Conde, less than 15 miles from João Pessoa, is a popular getaway among the residents of the Paraíba capital and an up-and-coming destination for international tourists.
The town with 21,400 inhabitants is best known for Tambaba, one of Brazil's top nude beaches, but its other attractions have garnered attention in the last few years and recent initiatives on the part of the local administration should make it even more appealing to travelers the world over.
In January 2012, the city announced a project aiming at improving local pousadas. Read more about it in Where to Stay in Conde.
With warm temperatures year round, Conde beaches have a type of beauty that's characteristic of a certain stretch of the Brazil coast where sedimentary cliffs in intriguing hues drop steeply towards the sand.
Conde has its origins in the Jacoca indigenous village in the 16th century and later in a 1636 settlement. At the time the Dutch had taken over the Brazilian Northeast. The count in the city's name was Maurice of Nassau, then province governor.
The town's proximity to João Pessoa makes it easy to explore the capital's attractions, such as the beaches, nightlife, and preserved historic center, from Conde hotels. In the same way, visiting visit Conde for the day or the weekend from João Pessoa is one of the best things to do during a stay in the capital.
Though still not quite as explored as other destinations in the Northeast, Conde is far from being undiscovered by real estate giants. Reserva Garaú (watch the YouTube video), a project for Tambaba which encompasses four resorts, three residential communities, a business area and an area for the construction of pousadas, has raised concerns among naturists. According to reports published in Folha da Paraiba, SONATA, the Tambaba Naturist Association, wants to make sure the naturist area is preserved.
Paraíba receives many charter flights from Europe and the area is already popular with international vacation homeowners, for example Swedes. The Conde Coast is a regular presence at TUR, the Swedish International Travel & Tourism Trade Fair, in Gothemburg.
Pristine, coconut-tree-lined Gramame, the first beach on the Conde Coast coming south from João Pessoa, is also the estuary of the eponymous river. Barra de Gramame, where the fluvial waters meet the ocean, is a delightful spot from which upstream boat rides allow visitors to explore a mangrove ecosystem.
- Praia do Amor
A two-meter wide stone arch is the most striking feature of Praia do Amor, south of Gramame. The arch is said to have been used in wedding rites by the Caetés, the area's original indigenous inhabitants, and walking through the arch hand in hand has become a lucky tradition for today's couples. The beach with cliffs and a village where you can eat fresh fish can be considered the northern end of Jacumã.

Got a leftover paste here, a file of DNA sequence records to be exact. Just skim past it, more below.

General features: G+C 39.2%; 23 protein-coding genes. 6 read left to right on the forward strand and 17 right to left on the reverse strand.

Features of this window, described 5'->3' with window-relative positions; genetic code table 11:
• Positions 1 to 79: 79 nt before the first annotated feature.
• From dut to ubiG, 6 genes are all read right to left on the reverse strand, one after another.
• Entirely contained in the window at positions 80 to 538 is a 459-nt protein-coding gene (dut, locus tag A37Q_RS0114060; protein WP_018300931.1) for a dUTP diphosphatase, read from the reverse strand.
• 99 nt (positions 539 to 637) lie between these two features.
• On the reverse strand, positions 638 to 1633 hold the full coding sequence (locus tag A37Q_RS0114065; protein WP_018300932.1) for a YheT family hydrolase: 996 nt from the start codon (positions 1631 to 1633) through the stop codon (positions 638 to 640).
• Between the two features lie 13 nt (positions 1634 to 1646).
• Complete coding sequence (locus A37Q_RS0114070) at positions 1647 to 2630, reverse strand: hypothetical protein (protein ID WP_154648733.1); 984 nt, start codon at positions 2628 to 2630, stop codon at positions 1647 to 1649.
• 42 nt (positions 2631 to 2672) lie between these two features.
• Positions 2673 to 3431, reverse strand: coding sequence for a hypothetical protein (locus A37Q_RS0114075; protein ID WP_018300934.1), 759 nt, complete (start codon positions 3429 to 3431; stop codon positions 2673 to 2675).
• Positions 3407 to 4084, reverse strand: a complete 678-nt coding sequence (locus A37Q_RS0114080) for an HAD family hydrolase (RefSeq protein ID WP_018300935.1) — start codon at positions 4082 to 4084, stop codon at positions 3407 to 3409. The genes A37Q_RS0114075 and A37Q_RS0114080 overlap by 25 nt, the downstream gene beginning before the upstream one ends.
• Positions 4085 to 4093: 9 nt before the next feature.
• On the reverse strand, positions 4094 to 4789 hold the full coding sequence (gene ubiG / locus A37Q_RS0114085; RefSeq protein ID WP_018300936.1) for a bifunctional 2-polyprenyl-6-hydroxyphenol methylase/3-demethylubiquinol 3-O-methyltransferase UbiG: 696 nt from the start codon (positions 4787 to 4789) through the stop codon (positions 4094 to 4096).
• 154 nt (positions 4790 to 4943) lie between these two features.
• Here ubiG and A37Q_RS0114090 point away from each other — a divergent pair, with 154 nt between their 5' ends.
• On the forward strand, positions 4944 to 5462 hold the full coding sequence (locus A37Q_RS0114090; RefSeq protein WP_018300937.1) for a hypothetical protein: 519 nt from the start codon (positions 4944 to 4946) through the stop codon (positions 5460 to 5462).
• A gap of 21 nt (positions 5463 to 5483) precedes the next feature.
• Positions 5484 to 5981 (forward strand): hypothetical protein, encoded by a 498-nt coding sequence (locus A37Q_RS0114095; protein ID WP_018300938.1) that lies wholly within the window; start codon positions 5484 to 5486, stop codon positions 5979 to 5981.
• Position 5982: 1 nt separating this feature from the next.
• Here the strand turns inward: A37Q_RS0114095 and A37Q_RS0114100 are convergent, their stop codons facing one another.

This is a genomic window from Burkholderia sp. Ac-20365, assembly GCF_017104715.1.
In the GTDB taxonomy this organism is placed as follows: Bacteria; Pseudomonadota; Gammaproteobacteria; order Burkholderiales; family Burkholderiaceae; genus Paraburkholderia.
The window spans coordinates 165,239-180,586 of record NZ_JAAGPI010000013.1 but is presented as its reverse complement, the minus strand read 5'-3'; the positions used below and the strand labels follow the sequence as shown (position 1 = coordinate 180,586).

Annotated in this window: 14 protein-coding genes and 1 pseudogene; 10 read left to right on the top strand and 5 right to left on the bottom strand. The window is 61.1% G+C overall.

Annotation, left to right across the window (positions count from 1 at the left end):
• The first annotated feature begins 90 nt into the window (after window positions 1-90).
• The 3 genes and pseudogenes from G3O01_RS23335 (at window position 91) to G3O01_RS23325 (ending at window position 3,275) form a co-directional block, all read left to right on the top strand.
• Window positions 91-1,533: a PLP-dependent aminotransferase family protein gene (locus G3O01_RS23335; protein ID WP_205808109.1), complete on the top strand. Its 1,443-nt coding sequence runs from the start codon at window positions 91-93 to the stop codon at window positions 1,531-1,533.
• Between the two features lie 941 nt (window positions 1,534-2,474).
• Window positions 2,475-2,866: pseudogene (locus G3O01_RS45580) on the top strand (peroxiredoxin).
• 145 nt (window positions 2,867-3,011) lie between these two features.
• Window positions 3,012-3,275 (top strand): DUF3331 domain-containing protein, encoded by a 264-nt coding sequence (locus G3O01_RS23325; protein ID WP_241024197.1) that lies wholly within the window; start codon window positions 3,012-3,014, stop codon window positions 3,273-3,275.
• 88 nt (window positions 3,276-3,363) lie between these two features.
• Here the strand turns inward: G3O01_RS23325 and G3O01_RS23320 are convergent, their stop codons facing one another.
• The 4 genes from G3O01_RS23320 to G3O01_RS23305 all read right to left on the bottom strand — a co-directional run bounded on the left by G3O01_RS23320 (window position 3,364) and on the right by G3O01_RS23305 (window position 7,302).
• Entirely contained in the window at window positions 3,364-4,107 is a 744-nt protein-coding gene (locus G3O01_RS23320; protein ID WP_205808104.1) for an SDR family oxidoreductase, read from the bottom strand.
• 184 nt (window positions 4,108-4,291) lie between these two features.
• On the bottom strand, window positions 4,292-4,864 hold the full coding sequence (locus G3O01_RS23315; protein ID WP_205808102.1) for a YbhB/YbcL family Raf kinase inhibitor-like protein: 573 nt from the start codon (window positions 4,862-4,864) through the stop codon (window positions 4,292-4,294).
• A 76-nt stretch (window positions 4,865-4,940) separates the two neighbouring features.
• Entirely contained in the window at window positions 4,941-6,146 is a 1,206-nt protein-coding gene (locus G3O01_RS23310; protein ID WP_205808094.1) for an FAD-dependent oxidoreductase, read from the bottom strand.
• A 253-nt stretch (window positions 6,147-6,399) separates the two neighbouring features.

Town life buzz is here: Jacumã a good place to find a drugstore, stock up on groceries, take the bus to João Pessoa or sip on a drink at one of the neighborhood bars. Little shops sell the local handicraft, for example basketry made from vines. Tourists can also enjoy capoeira and folk dance performances (read more below). But the beach also has quieter stretches.
The name means "warm pool" in tupi-guarani. The water temperature is but one of the wonders of Carapibus (pronounced ca-ra-pi-BOOS), lined with colorful cliffs and coconut groves and with a rich coral reef ecosystem which is revealed during the low tide, forming natural pools. The beach has several pousadas and one resort (Mussulo).
The all-around appeal of Tabatinga owes itself to a diversity of natural features: cliffs; coconut groves; white sands and a clay spring (tabatinga is a tupi-guarani term for "white clay"); spots with rougher waves and the peaceful waters of a maceió, or pool formed at the meeting of a river with the ocean; and coral reefs. There are several pousadas in the area.
Coqueirinho ("Little Coconut Tree") differs from other Conde Coast beaches in that here the coconut groves grow at the very edge of the beach. Clear waters, beautiful rock formations and some cliffs, a clay and a water spring add to the beauty and charms of this beach - see it from the Dedo de Deus ("God's Finger") lookout point. The right end of the beach is good for surfing. There are kiosks with umbrellas and tables.
On the southern end of the Conde Coast, Tambaba is one of the most beautiful and organized nude beaches in Brazil. But part of it is open to non-naturists: beach bars, located by the general parking area, and restaurants are available.